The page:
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Lethbridge Herald Newspaper Archives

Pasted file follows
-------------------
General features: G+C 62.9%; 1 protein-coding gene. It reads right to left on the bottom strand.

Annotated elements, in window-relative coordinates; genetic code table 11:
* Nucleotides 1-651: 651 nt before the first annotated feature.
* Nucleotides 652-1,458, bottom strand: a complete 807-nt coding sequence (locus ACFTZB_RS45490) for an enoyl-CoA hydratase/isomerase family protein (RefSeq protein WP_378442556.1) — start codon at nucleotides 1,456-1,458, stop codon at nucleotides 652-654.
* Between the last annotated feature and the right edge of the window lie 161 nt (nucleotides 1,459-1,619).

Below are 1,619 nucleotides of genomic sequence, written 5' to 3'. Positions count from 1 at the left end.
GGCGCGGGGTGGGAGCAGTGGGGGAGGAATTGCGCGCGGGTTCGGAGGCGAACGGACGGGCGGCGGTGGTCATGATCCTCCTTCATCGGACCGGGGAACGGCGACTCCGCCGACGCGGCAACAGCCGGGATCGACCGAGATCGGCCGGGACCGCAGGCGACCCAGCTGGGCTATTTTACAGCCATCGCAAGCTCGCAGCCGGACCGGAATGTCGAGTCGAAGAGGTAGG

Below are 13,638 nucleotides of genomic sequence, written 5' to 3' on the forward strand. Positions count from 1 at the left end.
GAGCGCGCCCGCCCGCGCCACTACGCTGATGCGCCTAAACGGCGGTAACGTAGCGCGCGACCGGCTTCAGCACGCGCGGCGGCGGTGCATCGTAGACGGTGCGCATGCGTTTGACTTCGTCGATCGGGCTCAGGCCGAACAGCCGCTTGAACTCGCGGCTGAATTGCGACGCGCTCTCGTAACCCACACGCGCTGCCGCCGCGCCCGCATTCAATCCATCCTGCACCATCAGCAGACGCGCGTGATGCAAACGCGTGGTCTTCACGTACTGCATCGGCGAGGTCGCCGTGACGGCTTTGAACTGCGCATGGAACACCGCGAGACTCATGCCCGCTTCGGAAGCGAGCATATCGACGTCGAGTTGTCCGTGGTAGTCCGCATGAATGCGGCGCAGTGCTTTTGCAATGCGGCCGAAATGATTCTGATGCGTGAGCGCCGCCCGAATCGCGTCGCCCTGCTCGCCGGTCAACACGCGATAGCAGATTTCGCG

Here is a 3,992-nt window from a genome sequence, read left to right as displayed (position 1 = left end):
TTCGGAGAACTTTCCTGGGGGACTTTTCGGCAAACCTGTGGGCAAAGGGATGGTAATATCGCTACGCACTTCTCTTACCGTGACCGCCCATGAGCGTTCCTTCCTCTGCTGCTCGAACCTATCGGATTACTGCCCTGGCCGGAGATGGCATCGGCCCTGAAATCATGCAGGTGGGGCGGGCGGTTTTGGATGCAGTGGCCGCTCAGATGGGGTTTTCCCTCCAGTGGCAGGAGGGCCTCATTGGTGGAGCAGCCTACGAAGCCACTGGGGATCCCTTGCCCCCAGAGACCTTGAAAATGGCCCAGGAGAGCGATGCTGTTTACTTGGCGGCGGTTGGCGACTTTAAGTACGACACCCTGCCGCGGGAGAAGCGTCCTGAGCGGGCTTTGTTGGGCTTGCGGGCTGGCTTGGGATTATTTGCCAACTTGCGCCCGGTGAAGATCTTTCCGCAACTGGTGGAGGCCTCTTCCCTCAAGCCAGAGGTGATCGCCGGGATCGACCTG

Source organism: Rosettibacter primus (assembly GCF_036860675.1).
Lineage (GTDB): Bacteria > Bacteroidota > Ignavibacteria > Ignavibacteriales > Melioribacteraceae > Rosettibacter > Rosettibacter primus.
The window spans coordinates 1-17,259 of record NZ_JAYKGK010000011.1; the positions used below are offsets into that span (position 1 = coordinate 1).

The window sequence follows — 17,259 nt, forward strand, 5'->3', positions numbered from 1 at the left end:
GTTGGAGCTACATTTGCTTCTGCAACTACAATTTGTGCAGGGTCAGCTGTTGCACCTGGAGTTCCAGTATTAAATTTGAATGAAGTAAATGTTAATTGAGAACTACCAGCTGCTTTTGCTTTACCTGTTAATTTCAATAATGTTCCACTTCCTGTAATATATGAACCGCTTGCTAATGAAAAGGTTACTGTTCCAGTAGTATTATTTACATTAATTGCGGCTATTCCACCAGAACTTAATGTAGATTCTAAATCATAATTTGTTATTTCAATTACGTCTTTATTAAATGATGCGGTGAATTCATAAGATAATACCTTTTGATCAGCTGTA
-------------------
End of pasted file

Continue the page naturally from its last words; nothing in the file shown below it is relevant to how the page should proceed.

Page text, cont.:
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Lethbridge Herald (Newspaper) - January 14, 1971, Lethbridge, Alberta 14 - THE LETHBRIDGE HERAID - Thursday, January 14, 1971 JVo special study for Quebec New constitution desirable A submission on the Canadian constitution by the University of Lethbridge political science facility proposed that a new constitution should commit the nation to fostering fulfilment "of individual aspirations and expressions." The paper was delivered Wednesday to the parliamen- tary committee on the constitution by political science lecturer Martin Hoyt, Lethbridge lawyer. Mr. Hoyt was backed by Audrey Doerr and Dave Elton, assistant professors in the department. the submission ' suggested the preamble to a new constitution should state that the "government has a positive ture, exploration, science" and other fielo's. The brief also called for the entrenchment of the Bill of Rights to ensure civil rights and for the incorporation of the Official Languages Act provisions into a new constitution. Bilingualism should be en- Closer government liaison sought by Mayor Anderson Closer liaison among all three levels of government was called for by Mayor Andy Anderson in his opening remarks to the public hearing. Mayor Anderson outlined briefly the responsibilities of the three governments and said a good case could be made for closer co-operation in solving social problems. He said there was no provision in the British North America Act that prevented the federal government from contributing to the municipalities by way of grants or special loans. Although some problems may be local in scope, he said, Canadians must think in national terms in order to solve them. The ultimate goal of total unity must be achieved, he said, even though this was a sensitive area that aroused strong emotions in some quarters. Southern Alberta was fortunate in that good relations existed among a variety of ethnic groups. He also noted the city's connection with French - speaking Canadians in Lethbridge's twin city of Saint-Laurent, Quebec. Mayor Anderson's opening remarks were among many made at the hearing outside of formal briefs and reactions to them. Dr. Eugene Falkenbm of the University of Lethbridge said he felt the constitution was de- Industry awaiting final city bylaw Local industries haven't had a chance to assess the impact the city's new sewage service charge bylaw will have on their operations, J. F. Gough, Swift Canadian Co. Ltd., general manager, said. Approved in principle Monday by city council, the bylaw is scheduled for further discussion and refinement at the Jan. 25 council meeting. Mr. Gough said once council has decided on the final form for the bylaw local industries will be able to show the effect of the new rates from their standpoint and incorporate the information into a brief to be presented to the provincial cabinet. The whole situation has been nebulous up until now, he said, but industries now have some idea of what the city's intentions are and can begin to plan accordingly. He said the bylaw, no matter what its final form, will undoubtedly mean higher rates and a "strong push" toward pre-treatment. He could make no comment on the possible effect of the new rates on the competitive position of local industries until after they had met as a group and discussed the situation, he said. He added that a meeting would be held and the results given to the joint industry-city committee that is preparing the brief to the cabinet. Eight Lethbridge industries, including Swifts, collaborated on a brief to the city this fall in which they said a sewage service charge set at too high a level would possibly mean some companies being forced to leave the city. The rate proposed in the bylaw approved in principle by council is 13 cents per 100 cubic feet of water consumed for heavy users, compared with the present charge of seven cents. In addition there would be a surcharge for users exceeding set levels for suspended solids, biochemical oxygen demanding material and grease. Mr. Gough said he knew of no industries that would escape the surcharge. A firm would be able to have 50 per cent of its surcharge contributions refunded if the money were used for pollution abatement equipment. duty to promote for the benefit couraged "although it is diffi-of its citizens, activities in cul- cult to embody such an objective, exnloration. science" and live within a constitutional framework." The constitution should give no special status to Quebec, the brief stated. The submission also proposed broadening of Parliament's powers to include, aside from its present jurisdiction in agriculture and immigration, control over education, welfare and environmental control. The most controversial portion of the brief came in the form of a question on what plans the government has for keeping the public "adequately and impartially informed." "And how is an informed public to be guaranteed that its views and desires will be transmitted to its Parliament and, more realistically, to the nucleus of power and the inner sanctum of the cabinet?" The brief suggested the 30-member Senate - House committee, 23 of whose members appeared in Lethbridge, was not an example of participatory democracy. The discussion following presentation of the brief included charges that public forums tend to attract articulate spokesmen rather than representatives of reticent, perhaps needier, groups. It was also charged that once representatives are elected, electors have no influence on day-to-day government decisions until the next election four years later. Mr. Elton said the real government muscle lies with provincial premiers and the prime minister, not with MPs. MPs should have the "opportunity to voice their opinions, not through party caucuses, but as representatives of individual constituencies." MP Colin Gibson (Hamilton-Wentworth-Lib.) replied the committee had heard from many minority groups during its meetings. (The committee has visited six provinces and the Yukon). MP Lincoln Alexander (Hamilton-West - P.C.) said MPs cannot be in constant contact with their home ridings. "It is utterly ridiculous that priving some children of educational opportunities because of inequities in the quality of schooling available to them. A reason for this, he said, was that the federal government was prevented by the constitution from contributing to all levels of education. EVALUATION LACK He also noted a lack of evaluation to assess the effectiveness of educational programs and asked that more attention be paid to finding out how well the educational system functions. There were also informal comments from the floor from students from Catho;!c Central High School and Winston Churchill High School. Both schools worked on briefs to be presented to the committee, but neither was ready in time to be read. The Catholic Central brief was handed to the committee near the end of the meeting. While education was a main topic of discussion, the concept of participatory democracy was also looked at from several angles. One person suggested that the mere investigation of problems with no subsequent action could not be called participatory democracy. He said this was a technique that could be, and was, used by govern* ments simply to delay taking action to solve social ills. Another person said that if the concept is to work in actual practice the individual citizen must accent the respon cial and political issues. sibility of being informed on so- Parliament should be bound bv day-to-day public opinions." Provincial 'oversights' School addition plans grow The coming-to-be-expected de- new developments gave the lays have crept into negotia tions between the Lethbridge game." separate school board and department of education concerning an addition to the St. Mary's School, but approval is expected soon. Similar delays were experienced throughout 1969 by the public school board when it was planning additions to several of its schools. Plans for the $350,000-plus St. Mary's addition were to have been finalized at Wednesday evening's separate school board meeting. However, trustees were informed that Joe Blocksidge, coordinator of the department of education's School Buildings Board, had met with district officials Tuesday to dicuss "oversights" the SBB had made concerning the project. Bob K i m m i 11, separate schools superintendent, said the Apartment okayed A 30 - suite apartment building application, earlier refused by the Municipal Planning Commission, was approved Wednesday after changes had been made in the design. The commission, which has become increasingly concerned with questions of esthetics in recent months, tabled the application when it first came up in November so that the des i g n could be studied. Refusal in December was on the basis of lack of variation between the proposed building and the apartment already built in the Scenic Heights subdivision. The commission stated at the time there should be more innovation in design, in keeping Your NEW Authorized Dealer JEEP" TRUCKS AND STATION WAGONS UNITED MOTORS CO. LTD. Cor. 3rd Ave., 3rd St. S. Phone 327-1418 with the development goals for the subdivision. The apartment, as originally submitted, was identical with the existing one. Changes in the plan submit* ted Wednesday included a deeper m a n s a r d roof, rearrangement of the balconies and changes in the exterior finish. The apartment is to be of frame construction - a violation of the city's zoning bylaw if changes approved by council Monday are carried through. The bylaw change, which would require non - combustible materials be used, must go through a public hearing, which will take about six weeks. An application from the Lethbridge Telep hone Answering Service Ltd. for an addition to their building was refused. Located in a residential area, the firm operates as a home occupation. City Manager Tom Nutting said the firm, which employs eight operators, was a commercial establishment and its location was unfair from a tax standpoint. Others wanting to establish a similar business would be asked to locate in a commercial zone, he said. The answering service is to be informed no licence will be ers' Association issued for it as a home occu board a "whole new ball Mr. Blocksidge suggested reorganization of the administrative offices, which would be spread out into a long line due to complexities of connecting the addition to the existing school. He also suggested other changes, which in general terms will likely increase the addition's approved space by two more classrooms, a stage and several renovation jobs. The addition will now have five classrooms, two science rooms, a large ancillary room, a new gymnasium, an infirmary and a new staff room, and the existing gymnasium will be converted to a library. Architect Sam Lurie will draw up new plans, which must again be submitted to the SBB for approval. The government will likely offer financing for 21,083 square feet of new floor space, at $15.76 per square foot ($332,268) plus a $6 per square foot grant for renovations of about 2,900 square feet of offices and gymnasium space ($17,500) for a total grant of almost $350,000. It is likely other renovations will be necessary, which the school district will pay for out of local funds. The addition will include an eight - room equivalent open area instruction centre comprising the five classrooms, two science rooms and ancillary room. It will measure 74 by 90 feet - 6,660 square feet. There may also be a smaller, two-room equivalent open area elsewhere in the school. Mi-. Kimmitt suggested that St. Mar y's two opportunity classes could make use of part of the larger open area, giving them the two-fold advantage of staying in thsir concentrated-teaching groups, while at the same time having the social factor of the larger room, with 150 more students. In accordance with the joint use of schools agreement between the city parks and recreation department and separate and public school boards, a copy of the addition's plans will be sent to parks and recreation director Bill Brown. The addition's gymnasium will be slightly under the regulation adult size, and if the city decides that for community use purposes it wants a full-size gym, the city would be asked for the necessary $12,000. Budget of separate schools delayed by work overload The 1970 financial statement, audit and 1971 budget for the Lethbridge separate school district will be a bit late this year due to a work overload in the district's administration offices. Bert Reilander, separate school district secretary - treasurer, told the separate school board Wednesday the figures would be made available as soon as possible. In other business, the board appointed its chairman, John Boras, to represent it at the nursery school education to Grade 12 task force meeting of the Worth Commission on Educational Planning Feb. 27 in Calgary. The meeting is co-sponsored by the Alberta School Trustees' Association and Alberta Teach- Trustee Dick Gruenwald will - ---uww� �� �....l^-�-'vi* uvunaiu will potion after 1971 and it must represent the board at the adult relocate in a commercial zone, and continuing education task force meeting in Edmonton March 4. The meeting, also for the Worth Commission, is sponsored by the Alberta Association for Continuing Education. Trustee Eric Schill will rcD-resent the board at an ASTA trustee orientation seminar in Red Deer March 4 to 6; and a trustee and Mr. Reilander will represent the board at an ASTA administration seminar in Edmonton March 24 to 26. The board will appoint a separate school district parent to a panel for the special ASTA southwestern Alberta regional zone education meeting in April. Public school board chairman Bill Brown is also a panelist for the special meeting. The board also donated $50 to the 1971 Lethbridge and District Science Fair, doubling its donation of last year "to show our appreciation for their excellent efforts," said trustee Paul Matisz. MIME THEATRE IN IETHBRIDGE - The famed Theatre on the Balustrade of Prague, starring mimist Ladislav Fialka, will appear Jan. 21 at 8:30 p.m. in the Yates Mem-orial Centre as part of its more than 75-city tour of the U.S. and Canada. Sponsored by the Allied Arts Council, the 11-member Czech troupe of ballet dancers, acrobats and mimes has been a smash hit in New York, London and Edinburgh with its production of Button, Burton. Fialka has been likened to Charlie Chaplin for his mime expertise. Tickets for the Lethbridge show are available at Leister's Music Store. Site study ordered for tourist facility Plans for tourist accommodations in the city's river valley, which have been up in the air pending the completion of a survey of recreation in the riv-erbottom, were given a push toward a decision Wednesday by the Municipal Planning Commission. City Manager Tom Nutting asked that the commission request a site analysis be done by the Oldman River Regional Planning Commission, working in conjunction with the parks and recreation department and the city engineer. A report is to be made to the MPC by Jan. 27 on the feasibility of going ahead with the projects. Two projects that would accommodate mobile homes, trailers and campers have been proposed, one to the commission and one to city council. Both are to be studied to see if they are consistent with the recreation survey done by the parks and recreation department consultant last summer. A final draft of the survey, expected some months ago, has not yet been presented to city council, although a rough copy is in the hands of the city manager. Mr. Nutting said the city needed more tourist accommo- Critical need still exists for senior citizens' home The need for a third senior citizens' home in Lethbridge continues to be "a crisis," says Don LeBaron, administrator of Green Acres Foundation. The foundation, which operates the southside Green Acres and northside Golden Acres lodges, has a waiting list of nearly 100 persons, about 10 per cent of them from the district. Mr. LeBaron said a number of local senior citizens have been placed in district homes, but many Lethbridge people refuse to live in the district, "away from their friends, their homes and churches." The foundation board's most recent brief to the provincial department of social development, sent Nov. 2, noted that the majority of those on the Annual meet tonight at Green Acres The annual meeting of the Green Acres Foundation Board will be held tonight at 7:30 in the Green Acres Lodge. The meeting will feature election of officers to the seven-member board. The Green Acres Foundation is the only group of those operating Alberta's 70 senior citizens' homes which does not ask for special requisitions from taxpayers. It is expected an announcement will be made at the meeting that the foundation will be able to operate the two Lethbridge senior citizens' homes without recourse to requisition for at least the next year. waiting list are widows or widowers living on the old-age pension. These single persons, according to tiie Economic Council of Canada, "are subsisting on an income somewhat less than the poverty level," the brief stated. Also, many waiting for admission are not physically capable of caring for themselves on their own. However, they could "get along well" if admitted into a senior citizens'' lodge, the brief said. The present Lethbridge lodges each have 14 single and 18 double accommodations but the total 100 places are continually filled. Turnover is low. "There's no question about it. The situation is critical," Mr. LeBaron said. The one bright spot in the situation is that the minister and deputy - minister of social development have given a verbal commitment that Lethbridge has second priority on any new homes, Mr. LeBaron indicated. He said the department has placed two lodges in its 1971-72 budget estimates, hopefully one for Lethbridge and the first-priority home for Sedgwick near Camrose. The present Sedgwick home has been condemned as a fire hazard. Because of the greater demand from single senior citizens, the board has asked for a Lethbridge home comprising 46 single and only three double accommodations. Mr. LeBaron estimated a new home would cost about $400,000 He said the government would be surveying the budget estimates within the next six weeks. Until a firm commitment is made by the social de- No let-up in cold Southern Alberta may be sunk in a deep freeze but the telephone wires to the Lethbridge weather office have been kept pretty warm. Officials today said due to the cold snap which has gripped the province since the New Year, they have received as many calls in about half the month as are usually placed in a whole month. The weather office averages about 2,000 telephone weather inquiries per month. Meanwhile the cold spell hints only remotely at any moderation, as the frigid arctic highs remains over most of the province. The warmer Pacific low, as the only hope of salvation from the cold, still cannot make any real gains in the meteorological battle. Temperatures today are expected to be fairly in line with Borrowings The Lethbridge public school board Tuesday authorized its central office administrators to borrow $1 million, in order to cover accounts while awaiting receipt of provincial government grants for the 1971 fiscal year. The district's budget this year will be about $6 million, about 88 per cent of which comes from the province. those of the past week, with a daytime high expected to peak somewhere near 15 degrees below zero, falling once more to around 30 below overnight. Winds will be light. The outlook for Friday is slightly improved, but still could hardly be called a heat wave, with daytime temperatures forecast in the 10 degrees below zero range. Wednesday's high and low temperatures were 21 below and 37 below respectively. LATE FLASH: The weatherman reported late today a Chinook is expected to hit the city late Friday or Saturday raising temperatures to 35 above. Area doctor is re-elected Dr. J. H. Oshiro of Coaldnle has been re-elected to the board of directors of the Alberta Medical Association as the representative for the Lethbridge district. The association's representatives on the Canadian Medical Association board are Dr. D. F. Lewis of Medicine Hat and Dr. W. J. Riddle of Edmonton. c'ation and if projects were to be completed for next summer it was time to start planning and make decisions one way or tlie othor on them. Garden surplus slu nips velopment department, the question of site will be left open. Since Golden Acres Lodge was opened in 1964, the board has sent seven briefs to the department asking for a new lodge. In addition, supportive briefs have been submitted by the foundation's four participating councils: City of Lethbridge. County of Lethbridge, Town of Coaldale and Village of Noble-ford. 'Apply now for room in lodge9 Don LeBaron, administrator of the Green Acres Foundation, has suggested to senior citizens wanting accommodation in Golden or Green Acres lodges, or in a proposed third city lodge, that they make application immediately to the foundation. Mr. LeBaron said many senior citizens have been discouraged from applying by the continual lack of space available in the present two lodges. Although the new lodge, if given the go-ahead by the government, would not be ready for a couple of years, a full listing of applications would give the foundation an idea of the need. Also, the greater the number of names, the more impact the foundation's request for a new home would have on the department of social development, Mr. LeBaron said. While the LetJibridge and District Japanese Garden Society ended 1970 in good financial shape, it did not do as well as 1969, the annual meeting was told Wednesday night. Revenue of $22,790 was $6,000 less than in 1969. Expenditures of $17,600 were $2,900 less than in 1969, resulting in $5,230 more revenue than expenditure compared with $8,900 in the previous year. Gate receipts of $21,600 were down from $24,300 in 1969. Souvenir sales of $2,900 showed a drop of more than $800 from the preceding year. While advertising costs of $138 were down from $4,800 for 1969, capital expenditures of $2,000 (including the purchase of a new cash register) were up $1,800. In addition to the expenditures of the Japanese Garden Society the city of Lethbridge spent more than $16,000 on the garden including $1,500 for a new gravel base for the main pond and rip-rapping for shoreline damaged by muskrats and $14,700 for maintenance of the garden. Nine persons elected to the board of directors of the society were: for three year terms - Mrs. L. T. Allen, A. W. Shackleford and G. A. Kemp; two year terms - Mrs. R. G. H. Hall, Mrs. H. Balcov-ske and Dr. L. Hepler; one year terms - W. E. Huckvale, John McColl and Dr. R. Hiron-aka. Staysko heads CP Pensioners Andy Staysko of Lethbridge was recently elected president of the CPR Pensioners social club. He succeeds Gordon McKim, also of Lethbridge. A. D. Watson, Lethbridge area division supervisor, was e'ected honorary vice - president. Other officers elected were: J. N. Frayme, honorary president; D. H. Hart of Fort Mac-lecd, second vice-president; F rank Gcodhall, vice-president; Steve MacDonald, treasurer; V. G. Jacobsen, secretary and D. H. MacRae, group leader. SMILEY'S PLUMBING GLASS LINED WATER HEATERS S120 AND UP Phone 328-2176 "What! Me Build a Comper?" WHY NOT? New'* the tlmt to begin building a camper, trailer, or converting a but for next summer. It's easy when done carefully and when and if a problem arises the staff at PrebCt) Recreation Vehicle* It ready to supply professional advise. PrebCo's 10% Builder's Discount Allows You 10% Off All New Materials ALSO AVAILABLE IS AS MUCH AS 50% OFF Slightly damaged material such as doors, windows, cabinet board hardware, aluminum siding etc. REGISTER NOW AND PREPARE TO ENJOY 197Is SUMMER MONTHS (AT HALF THE COST) pREBQO RECREATION VEHICLES LTD. 600 4TH AVENUE NORTH, LETHBRIDGE Phono 328-4421 OPEN WEEKDAYS AND SATURDAY MORNING ;